Moroccan local media published erroneous reports earlier today regarding Morocco’s decision to extend the state of emergency, falsely indicating it would continue until August 8.
The government council made the decision on June 9, one day before the country was supposed to end the state of emergency.
Amzazi said the decision seeks to gradually ease the lockdown, taking into account the epidemiological situation in each of Morocco’s regions.
Head of Government Saad Eddine El Othmani will provide more details about the decision during a meeting at the House of Representatives on June 10.
The council also decided to ease lockdown measures. The extension of the state of emergency means citizens will still have to abide by the same rules, including wearing masks in public.
Citizens will also have to avoid large gatherings to limit the risk of infections.
Before the official announcement, Moroccan media reported erroneous news on the extension of the state of emergency, claiming it will last until August 8.
The local news outlets took into account a draft law from the Secretary General of the Council, calling for an extension until August 8.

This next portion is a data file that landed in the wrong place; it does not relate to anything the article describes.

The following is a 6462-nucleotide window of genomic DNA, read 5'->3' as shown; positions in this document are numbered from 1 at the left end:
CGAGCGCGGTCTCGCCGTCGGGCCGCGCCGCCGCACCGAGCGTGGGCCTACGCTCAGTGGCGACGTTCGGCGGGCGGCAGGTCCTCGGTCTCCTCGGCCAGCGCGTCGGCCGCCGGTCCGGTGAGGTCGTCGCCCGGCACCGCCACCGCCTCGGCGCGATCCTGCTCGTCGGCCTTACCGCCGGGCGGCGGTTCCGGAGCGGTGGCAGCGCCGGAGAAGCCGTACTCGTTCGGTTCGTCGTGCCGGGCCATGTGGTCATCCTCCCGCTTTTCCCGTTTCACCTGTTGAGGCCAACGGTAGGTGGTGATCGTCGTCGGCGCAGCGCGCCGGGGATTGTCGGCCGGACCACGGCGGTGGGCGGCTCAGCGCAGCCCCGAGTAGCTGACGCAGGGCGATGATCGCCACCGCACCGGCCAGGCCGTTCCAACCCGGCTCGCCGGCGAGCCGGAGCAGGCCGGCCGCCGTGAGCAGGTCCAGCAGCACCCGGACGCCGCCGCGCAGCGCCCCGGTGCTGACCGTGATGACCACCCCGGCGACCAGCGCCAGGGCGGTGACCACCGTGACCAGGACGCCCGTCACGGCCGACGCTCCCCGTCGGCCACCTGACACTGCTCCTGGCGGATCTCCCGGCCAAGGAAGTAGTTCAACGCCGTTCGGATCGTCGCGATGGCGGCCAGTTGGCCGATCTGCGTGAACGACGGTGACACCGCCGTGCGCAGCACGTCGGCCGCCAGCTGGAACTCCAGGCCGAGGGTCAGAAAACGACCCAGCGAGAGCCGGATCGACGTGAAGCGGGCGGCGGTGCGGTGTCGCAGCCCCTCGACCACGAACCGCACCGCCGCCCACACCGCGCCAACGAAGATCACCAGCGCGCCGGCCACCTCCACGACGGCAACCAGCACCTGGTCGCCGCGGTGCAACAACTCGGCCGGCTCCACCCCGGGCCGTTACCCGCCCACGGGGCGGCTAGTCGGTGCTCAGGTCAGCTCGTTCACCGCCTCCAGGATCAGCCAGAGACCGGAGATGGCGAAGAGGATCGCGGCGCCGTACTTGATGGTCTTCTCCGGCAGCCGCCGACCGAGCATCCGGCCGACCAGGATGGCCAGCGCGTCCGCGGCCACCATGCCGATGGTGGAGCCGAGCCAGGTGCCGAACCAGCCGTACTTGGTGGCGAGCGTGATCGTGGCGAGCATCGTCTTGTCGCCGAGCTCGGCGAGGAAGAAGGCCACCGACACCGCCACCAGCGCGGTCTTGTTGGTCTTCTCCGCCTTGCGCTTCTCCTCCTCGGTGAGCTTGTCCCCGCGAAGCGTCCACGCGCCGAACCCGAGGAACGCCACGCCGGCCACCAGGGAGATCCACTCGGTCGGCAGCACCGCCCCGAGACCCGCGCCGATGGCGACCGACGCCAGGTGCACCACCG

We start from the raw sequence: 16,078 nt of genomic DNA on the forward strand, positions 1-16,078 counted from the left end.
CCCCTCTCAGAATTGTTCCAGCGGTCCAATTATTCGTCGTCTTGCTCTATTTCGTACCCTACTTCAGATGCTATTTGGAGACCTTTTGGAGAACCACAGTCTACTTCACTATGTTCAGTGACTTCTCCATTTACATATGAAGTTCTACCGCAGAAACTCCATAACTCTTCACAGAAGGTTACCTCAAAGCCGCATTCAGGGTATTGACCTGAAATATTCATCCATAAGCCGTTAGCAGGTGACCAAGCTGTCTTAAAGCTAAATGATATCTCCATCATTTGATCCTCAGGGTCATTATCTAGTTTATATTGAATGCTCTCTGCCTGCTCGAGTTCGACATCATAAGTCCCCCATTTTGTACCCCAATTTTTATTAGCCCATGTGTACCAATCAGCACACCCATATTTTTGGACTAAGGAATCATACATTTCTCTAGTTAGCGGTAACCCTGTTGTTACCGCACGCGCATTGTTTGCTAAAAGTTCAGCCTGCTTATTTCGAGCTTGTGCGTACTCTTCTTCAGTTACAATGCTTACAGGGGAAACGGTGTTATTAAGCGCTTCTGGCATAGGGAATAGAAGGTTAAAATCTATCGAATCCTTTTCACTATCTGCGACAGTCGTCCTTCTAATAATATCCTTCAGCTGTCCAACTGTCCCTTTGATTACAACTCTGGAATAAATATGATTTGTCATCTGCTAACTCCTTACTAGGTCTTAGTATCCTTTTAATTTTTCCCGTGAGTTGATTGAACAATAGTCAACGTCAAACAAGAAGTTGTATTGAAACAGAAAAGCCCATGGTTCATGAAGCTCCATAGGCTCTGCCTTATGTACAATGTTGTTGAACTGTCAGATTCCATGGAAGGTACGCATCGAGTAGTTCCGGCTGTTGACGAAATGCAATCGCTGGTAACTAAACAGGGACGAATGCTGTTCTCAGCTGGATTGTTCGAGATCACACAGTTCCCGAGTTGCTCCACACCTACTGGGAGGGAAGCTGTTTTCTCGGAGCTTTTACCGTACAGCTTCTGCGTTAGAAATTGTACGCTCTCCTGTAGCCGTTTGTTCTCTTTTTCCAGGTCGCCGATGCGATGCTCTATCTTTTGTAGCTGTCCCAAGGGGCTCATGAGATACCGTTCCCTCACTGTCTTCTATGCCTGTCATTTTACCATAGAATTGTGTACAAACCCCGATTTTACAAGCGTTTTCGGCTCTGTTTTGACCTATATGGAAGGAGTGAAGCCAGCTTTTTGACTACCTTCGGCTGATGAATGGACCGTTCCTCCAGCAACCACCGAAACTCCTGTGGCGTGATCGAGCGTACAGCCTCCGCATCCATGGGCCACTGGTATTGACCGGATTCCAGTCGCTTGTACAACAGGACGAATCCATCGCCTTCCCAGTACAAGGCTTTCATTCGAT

While the terms are often used interchangeably, there is a difference between the lockdown and the state of health emergency.
Lockdown falls within the state of emergency measures that the country launched on March 20 to contain the spread of the virus.
The state of emergency includes a framework of regulations, such as restrictions of movement and suspension of activities in public spaces, including cafes, restaurants, mosques, and other spaces. The lockdown is a measure within this framework.
The continued state of emergency means that the country will stay alerted, taking into account the epidemiological situation in the country.
The government believes that the COVID-19 outbreak in Morocco is under control, but it would be risky to take the extreme decision to lift both lockdown and the state of emergency simultaneously.